Strategic bombing targeting population centers emerged during World War II aiming to destroy enemy morale. But killing hundreds of thousands of civilians proved impossible to reconcile ethically with just war principles, despite military rationales insisting it hastened victory. Torture, summary executions, and ethnic cleansing of contested territory have likewise been rationalized strategically for stabilizing occupation and counterinsurgency. But such heinous violations of human rights completely corrupt just war morality.
Deception and psychological operations that manipulate beliefs pose complex dilemmas. Defeating fascism arguably warranted disguising the D-Day invasion site through elaborate deception like false radio signals and dummy equipment. But after conflicts conclude, continued disinformation campaigns against democratic societies violate basic liberties. Covert action like assassinations and election interference by foreign militaries completely discard ethics under the veil of state interests.
Irregular or asymmetric conflicts against non-state armed groups raise dilemmas like civilian collateral damage during drone strikes justified by claims of self-defense against terrorism. But human rights groups condemn many such operations as extrajudicial executions violating due process, sovereignty, and discrimination principles. Even tactics that seem necessities, like depriving populations of financial resources used by militants, can impose collective punishment and quickly devolve into unjustified harm against civilians.
The most fundamental strategic dilemma is balancing military necessity against human rights. Carl von Clausewitz famously called war “an act of force to compel our enemy to do our will.” But refusing to place ends and means in proper ethical relation risks moral disaster. Protecting civilians and upholding human rights provide the limits within which military strategy must always operate. Political scientist Michael Walzer thus rightly warned, “war is still, somehow, a rule-governed activity, a world of permissions and prohibitions – a moral world… Once the rules have been violated, it is no longer a just war.”
No Easy Answers
Rather than offering solutions, the honest student of war’s ethics must acknowledge painful moral grey zoneswhere good people wrestling in good faith with impossible choices may still inflict and endure terrible harms. The ugliness of war should continually push us to seek more humane paths than violence.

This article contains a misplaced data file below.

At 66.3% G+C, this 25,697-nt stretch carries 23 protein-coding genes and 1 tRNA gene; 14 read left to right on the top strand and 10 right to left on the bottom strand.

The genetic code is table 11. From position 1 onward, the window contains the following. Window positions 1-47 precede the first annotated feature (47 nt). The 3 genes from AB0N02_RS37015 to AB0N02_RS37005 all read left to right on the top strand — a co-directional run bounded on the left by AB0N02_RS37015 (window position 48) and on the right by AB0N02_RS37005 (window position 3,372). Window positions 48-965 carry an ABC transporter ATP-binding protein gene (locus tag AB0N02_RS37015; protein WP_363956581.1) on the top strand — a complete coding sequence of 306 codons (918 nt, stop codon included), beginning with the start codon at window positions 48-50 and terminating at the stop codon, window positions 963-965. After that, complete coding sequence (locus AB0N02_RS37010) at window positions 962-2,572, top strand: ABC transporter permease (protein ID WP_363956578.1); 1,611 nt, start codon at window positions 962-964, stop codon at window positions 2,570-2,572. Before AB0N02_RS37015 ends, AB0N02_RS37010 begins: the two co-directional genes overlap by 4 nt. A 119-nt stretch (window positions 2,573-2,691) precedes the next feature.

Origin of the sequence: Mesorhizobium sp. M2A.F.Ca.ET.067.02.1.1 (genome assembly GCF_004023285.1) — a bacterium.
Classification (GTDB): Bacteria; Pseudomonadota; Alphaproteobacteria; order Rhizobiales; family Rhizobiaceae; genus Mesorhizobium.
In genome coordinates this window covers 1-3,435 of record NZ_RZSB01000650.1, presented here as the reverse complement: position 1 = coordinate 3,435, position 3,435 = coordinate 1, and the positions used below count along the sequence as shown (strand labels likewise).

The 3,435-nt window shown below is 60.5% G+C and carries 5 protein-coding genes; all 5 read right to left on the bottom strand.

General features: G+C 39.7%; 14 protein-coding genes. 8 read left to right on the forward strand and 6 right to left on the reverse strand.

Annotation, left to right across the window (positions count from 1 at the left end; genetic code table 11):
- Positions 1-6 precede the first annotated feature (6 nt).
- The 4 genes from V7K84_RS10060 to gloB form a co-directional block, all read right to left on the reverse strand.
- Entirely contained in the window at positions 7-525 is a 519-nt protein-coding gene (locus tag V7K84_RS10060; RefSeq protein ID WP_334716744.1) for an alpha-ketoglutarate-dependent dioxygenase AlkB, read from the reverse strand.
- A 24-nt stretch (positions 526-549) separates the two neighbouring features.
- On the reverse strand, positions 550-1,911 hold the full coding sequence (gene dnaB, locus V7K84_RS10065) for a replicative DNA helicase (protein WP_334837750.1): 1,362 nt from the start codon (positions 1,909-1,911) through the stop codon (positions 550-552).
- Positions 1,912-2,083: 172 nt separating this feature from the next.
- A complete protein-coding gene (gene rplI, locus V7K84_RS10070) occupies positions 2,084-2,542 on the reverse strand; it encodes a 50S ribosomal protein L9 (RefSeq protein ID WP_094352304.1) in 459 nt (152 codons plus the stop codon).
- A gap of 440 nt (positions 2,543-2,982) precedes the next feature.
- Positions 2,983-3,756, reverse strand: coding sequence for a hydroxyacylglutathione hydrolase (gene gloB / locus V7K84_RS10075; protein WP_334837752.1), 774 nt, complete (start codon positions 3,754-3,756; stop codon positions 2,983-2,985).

We may rightly aspire for a world where swords are beaten into plowshares, where mercy and justice kiss. But the stubborn realities of human conflict short of that day require moral courage, wise judgment, and commitment to human dignity above all. Then with sorrow but clear conscience, we may hope at last to say of war, “it is finished.”
This examination of ethics and war has illuminated some of the most challenging moral dilemmas. War’s fundamental question – is it ever justified – has elicited perspectives like realism, pacifism, and just war theory, each grounded in competing values but also subject to criticism. Within war, individuals like soldiers, commanders, aid workers, and journalists face dilemmas balancing their roles against moral truths. Strategic and tactical decisions also frequently pit military necessity against human rights, with no easy answers available. Throughout these difficulties, ethics calls for wisdom and integrity in balancing lives, rights, duties, and needs through each situation’s murky moral fog.
The great hope is discovering paths beyond war altogether through non-violence, diplomacy, cooperation, humanization of enemies, and cultivation of just societies. But where these fail or fall short, ethics can still guide us even amidst war’s horror. Our shared human dignity demands no less, however impossible the dilemmas. With ethics then war may become less terrible; without ethics there can be no just war at all, only endless suffering. We must search for the moral wisdom that war makes difficult but even more necessary.
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Walzer, Michael. Just and Unjust Wars: A Moral Argument with Historical Illustrations. Basic Books, 2015.